Subject: Re: Software as a public service
From: "Stephen J. Turnbull" <>
Date: Sat, 14 May 2005 21:50:34 +0900

>>>>> "Laurent" == Laurent GUERBY <> writes:

    Laurent> On Fri, 2005-05-13 at 16:10 +0900, Stephen J. Turnbull
    Laurent> wrote:

    >> In any case, "software" is a scarce resource, ie, more of it
    >> would be somehow useful to someone somewhere.

    Laurent> Interesting definition,

*shrug*  Any economist will give you the same one.

    Laurent> what is "not scarce" then?

Nothing of interest.  Ie, economics lays claim to explaining the whole
world.  So take it with a grain of salt, OK?

However, in the case of software (collective noun, not particular
noun), the amount of effort devoted to producing more of it justifies
shouting from the rooftops that software is SCARCE!!

    >> Otherwise you would not have a job, right?  The correct
    >> statement is that "any given program, once written, is no
    >> longer scarce, under the assumptions of perfect information
    >> about its nature and availability, and zero communication and
    >> storage costs."

    Laurent> "Perfect" and "zero" don't exist in the real world, so
    Laurent> indeed your definition followed strictly is the empty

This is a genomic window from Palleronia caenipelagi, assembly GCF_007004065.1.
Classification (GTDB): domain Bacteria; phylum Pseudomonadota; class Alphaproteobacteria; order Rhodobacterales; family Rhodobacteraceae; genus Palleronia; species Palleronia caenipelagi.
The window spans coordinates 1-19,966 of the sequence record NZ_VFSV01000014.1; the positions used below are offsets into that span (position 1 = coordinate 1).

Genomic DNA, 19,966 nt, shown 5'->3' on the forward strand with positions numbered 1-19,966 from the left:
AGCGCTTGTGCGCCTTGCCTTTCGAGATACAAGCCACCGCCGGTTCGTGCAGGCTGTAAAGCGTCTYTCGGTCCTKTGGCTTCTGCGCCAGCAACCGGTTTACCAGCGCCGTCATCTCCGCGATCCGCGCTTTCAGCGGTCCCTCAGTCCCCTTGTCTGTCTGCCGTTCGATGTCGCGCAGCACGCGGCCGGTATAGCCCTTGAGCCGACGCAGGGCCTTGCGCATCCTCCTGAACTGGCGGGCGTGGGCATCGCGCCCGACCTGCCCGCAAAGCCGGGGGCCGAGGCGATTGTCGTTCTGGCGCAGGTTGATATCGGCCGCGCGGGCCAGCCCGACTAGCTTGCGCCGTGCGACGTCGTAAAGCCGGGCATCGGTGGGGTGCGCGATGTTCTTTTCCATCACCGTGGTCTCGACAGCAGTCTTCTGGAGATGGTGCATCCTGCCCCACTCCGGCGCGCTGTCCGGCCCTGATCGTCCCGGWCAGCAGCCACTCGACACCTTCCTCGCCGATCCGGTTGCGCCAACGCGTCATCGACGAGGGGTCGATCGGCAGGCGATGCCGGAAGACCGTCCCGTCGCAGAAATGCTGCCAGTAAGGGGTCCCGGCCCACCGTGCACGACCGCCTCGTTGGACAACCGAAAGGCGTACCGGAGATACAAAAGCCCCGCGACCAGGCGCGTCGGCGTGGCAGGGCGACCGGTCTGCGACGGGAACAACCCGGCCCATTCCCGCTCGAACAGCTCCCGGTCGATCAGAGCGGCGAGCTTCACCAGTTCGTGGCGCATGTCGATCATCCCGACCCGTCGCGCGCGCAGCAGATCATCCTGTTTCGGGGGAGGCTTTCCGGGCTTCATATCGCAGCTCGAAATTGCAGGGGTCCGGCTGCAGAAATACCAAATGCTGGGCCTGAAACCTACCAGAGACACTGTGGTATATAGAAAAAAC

Laurent> set. However I think most economists would say that cost
    Laurent> of distributing and storing most digitalized works are
    Laurent> amongst the lowest of any measurable cost, so a good
    Laurent> practical "zero".

There is strong theoretical reason to believe that the world is
discontinuous at this particular zero.  Google for "Michele Boldrin
David Levine Perfectly Competitive Innovation" and also see Danny
Quah's works, starting with[1]

My intuition about the nature of the discontinuity differs from
theirs, but you should be pleased with their main conclusion: it is
precisely that discontinuity which generates returns to innovation
_without IP_ in their model.  (Of course, they also conclude the the
innovator collects full monopoly rent in some plausible cases, and the
model assumes that the follower must reverse engineer the innovation
---it's not open source.)

[1]  Anybody on FSB should be able to follow much of the argument of
Boldrin-Levine, but unfortunately I don't have a current URL.  There's
a bit of real math in B-L, but you can ignore it.  Quah is hard core.

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